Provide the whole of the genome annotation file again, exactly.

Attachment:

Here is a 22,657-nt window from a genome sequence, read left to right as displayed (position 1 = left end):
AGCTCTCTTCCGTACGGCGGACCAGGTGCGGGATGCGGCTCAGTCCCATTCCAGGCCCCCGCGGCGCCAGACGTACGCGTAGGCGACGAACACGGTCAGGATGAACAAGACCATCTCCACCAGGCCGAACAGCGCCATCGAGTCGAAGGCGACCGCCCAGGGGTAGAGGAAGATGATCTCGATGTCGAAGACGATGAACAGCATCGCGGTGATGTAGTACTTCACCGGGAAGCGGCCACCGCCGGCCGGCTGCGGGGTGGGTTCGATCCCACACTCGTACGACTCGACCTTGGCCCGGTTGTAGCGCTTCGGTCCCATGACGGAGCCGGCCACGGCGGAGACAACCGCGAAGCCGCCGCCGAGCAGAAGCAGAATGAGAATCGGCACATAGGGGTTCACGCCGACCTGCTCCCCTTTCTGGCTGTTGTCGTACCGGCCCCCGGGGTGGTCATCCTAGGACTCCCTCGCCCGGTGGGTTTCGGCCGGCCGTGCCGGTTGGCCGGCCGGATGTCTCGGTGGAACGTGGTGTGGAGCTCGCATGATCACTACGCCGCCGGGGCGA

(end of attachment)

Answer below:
Here is a 22,657-nt window from a genome sequence, read left to right as displayed (position 1 = left end):
AGCTCTCTTCCGTACGGCGGACCAGGTGCGGGATGCGGCTCAGTCCCATTCCAGGCCCCCGCGGCGCCAGACGTACGCGTAGGCGACGAACACGGTCAGGATGAACAAGACCATCTCCACCAGGCCGAACAGCGCCATCGAGTCGAAGGCGACCGCCCAGGGGTAGAGGAAGATGATCTCGATGTCGAAGACGATGAACAGCATCGCGGTGATGTAGTACTTCACCGGGAAGCGGCCACCGCCGGCCGGCTGCGGGGTGGGTTCGATCCCACACTCGTACGACTCGACCTTGGCCCGGTTGTAGCGCTTCGGTCCCATGACGGAGCCGGCCACGGCGGAGACAACCGCGAAGCCGCCGCCGAGCAGAAGCAGAATGAGAATCGGCACATAGGGGTTCACGCCGACCTGCTCCCCTTTCTGGCTGTTGTCGTACCGGCCCCCGGGGTGGTCATCCTAGGACTCCCTCGCCCGGTGGGTTTCGGCCGGCCGTGCCGGTTGGCCGGCCGGATGTCTCGGTGGAACGTGGTGTGGAGCTCGCATGATCACTACGCCGCCGGGGCGA